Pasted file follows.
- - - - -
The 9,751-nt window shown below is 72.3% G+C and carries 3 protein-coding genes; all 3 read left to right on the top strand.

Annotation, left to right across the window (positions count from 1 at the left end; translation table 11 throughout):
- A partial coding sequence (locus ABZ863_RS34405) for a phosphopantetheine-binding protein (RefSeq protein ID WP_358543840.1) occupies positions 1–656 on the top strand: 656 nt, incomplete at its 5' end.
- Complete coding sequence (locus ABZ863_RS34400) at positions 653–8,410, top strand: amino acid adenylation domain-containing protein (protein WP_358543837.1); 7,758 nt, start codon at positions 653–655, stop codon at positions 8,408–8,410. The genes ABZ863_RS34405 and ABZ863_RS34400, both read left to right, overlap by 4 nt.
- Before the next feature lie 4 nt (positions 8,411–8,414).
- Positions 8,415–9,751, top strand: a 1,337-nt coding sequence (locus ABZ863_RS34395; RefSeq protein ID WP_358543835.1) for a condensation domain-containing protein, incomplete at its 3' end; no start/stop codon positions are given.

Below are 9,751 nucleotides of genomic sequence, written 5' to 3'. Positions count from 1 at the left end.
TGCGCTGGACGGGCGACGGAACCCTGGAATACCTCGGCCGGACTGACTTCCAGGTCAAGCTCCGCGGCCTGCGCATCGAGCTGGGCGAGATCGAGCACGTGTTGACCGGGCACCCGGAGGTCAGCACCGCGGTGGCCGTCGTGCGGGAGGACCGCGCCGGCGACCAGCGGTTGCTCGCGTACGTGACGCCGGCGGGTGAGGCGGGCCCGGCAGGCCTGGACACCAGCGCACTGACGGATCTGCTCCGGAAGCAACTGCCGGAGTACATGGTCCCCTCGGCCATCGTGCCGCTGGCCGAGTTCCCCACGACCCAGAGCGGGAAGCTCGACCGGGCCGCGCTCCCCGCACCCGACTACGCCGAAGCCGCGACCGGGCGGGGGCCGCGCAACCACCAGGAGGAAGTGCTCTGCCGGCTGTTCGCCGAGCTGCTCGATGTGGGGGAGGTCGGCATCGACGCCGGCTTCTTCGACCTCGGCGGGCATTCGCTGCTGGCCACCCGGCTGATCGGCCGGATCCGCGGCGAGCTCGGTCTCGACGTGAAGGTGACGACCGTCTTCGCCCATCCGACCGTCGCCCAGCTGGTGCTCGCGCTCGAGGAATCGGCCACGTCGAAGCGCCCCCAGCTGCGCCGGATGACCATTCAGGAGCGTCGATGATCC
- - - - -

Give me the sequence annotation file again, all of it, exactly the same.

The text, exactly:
The 9,751-nt window shown below is 72.3% G+C and carries 3 protein-coding genes; all 3 read left to right on the top strand.

Annotation, left to right across the window (positions count from 1 at the left end; translation table 11 throughout):
- A partial coding sequence (locus ABZ863_RS34405) for a phosphopantetheine-binding protein (RefSeq protein ID WP_358543840.1) occupies positions 1–656 on the top strand: 656 nt, incomplete at its 5' end.
- Complete coding sequence (locus ABZ863_RS34400) at positions 653–8,410, top strand: amino acid adenylation domain-containing protein (protein WP_358543837.1); 7,758 nt, start codon at positions 653–655, stop codon at positions 8,408–8,410. The genes ABZ863_RS34405 and ABZ863_RS34400, both read left to right, overlap by 4 nt.
- Before the next feature lie 4 nt (positions 8,411–8,414).
- Positions 8,415–9,751, top strand: a 1,337-nt coding sequence (locus ABZ863_RS34395; RefSeq protein ID WP_358543835.1) for a condensation domain-containing protein, incomplete at its 3' end; no start/stop codon positions are given.

Below are 9,751 nucleotides of genomic sequence, written 5' to 3'. Positions count from 1 at the left end.
TGCGCTGGACGGGCGACGGAACCCTGGAATACCTCGGCCGGACTGACTTCCAGGTCAAGCTCCGCGGCCTGCGCATCGAGCTGGGCGAGATCGAGCACGTGTTGACCGGGCACCCGGAGGTCAGCACCGCGGTGGCCGTCGTGCGGGAGGACCGCGCCGGCGACCAGCGGTTGCTCGCGTACGTGACGCCGGCGGGTGAGGCGGGCCCGGCAGGCCTGGACACCAGCGCACTGACGGATCTGCTCCGGAAGCAACTGCCGGAGTACATGGTCCCCTCGGCCATCGTGCCGCTGGCCGAGTTCCCCACGACCCAGAGCGGGAAGCTCGACCGGGCCGCGCTCCCCGCACCCGACTACGCCGAAGCCGCGACCGGGCGGGGGCCGCGCAACCACCAGGAGGAAGTGCTCTGCCGGCTGTTCGCCGAGCTGCTCGATGTGGGGGAGGTCGGCATCGACGCCGGCTTCTTCGACCTCGGCGGGCATTCGCTGCTGGCCACCCGGCTGATCGGCCGGATCCGCGGCGAGCTCGGTCTCGACGTGAAGGTGACGACCGTCTTCGCCCATCCGACCGTCGCCCAGCTGGTGCTCGCGCTCGAGGAATCGGCCACGTCGAAGCGCCCCCAGCTGCGCCGGATGACCATTCAGGAGCGTCGATGATCC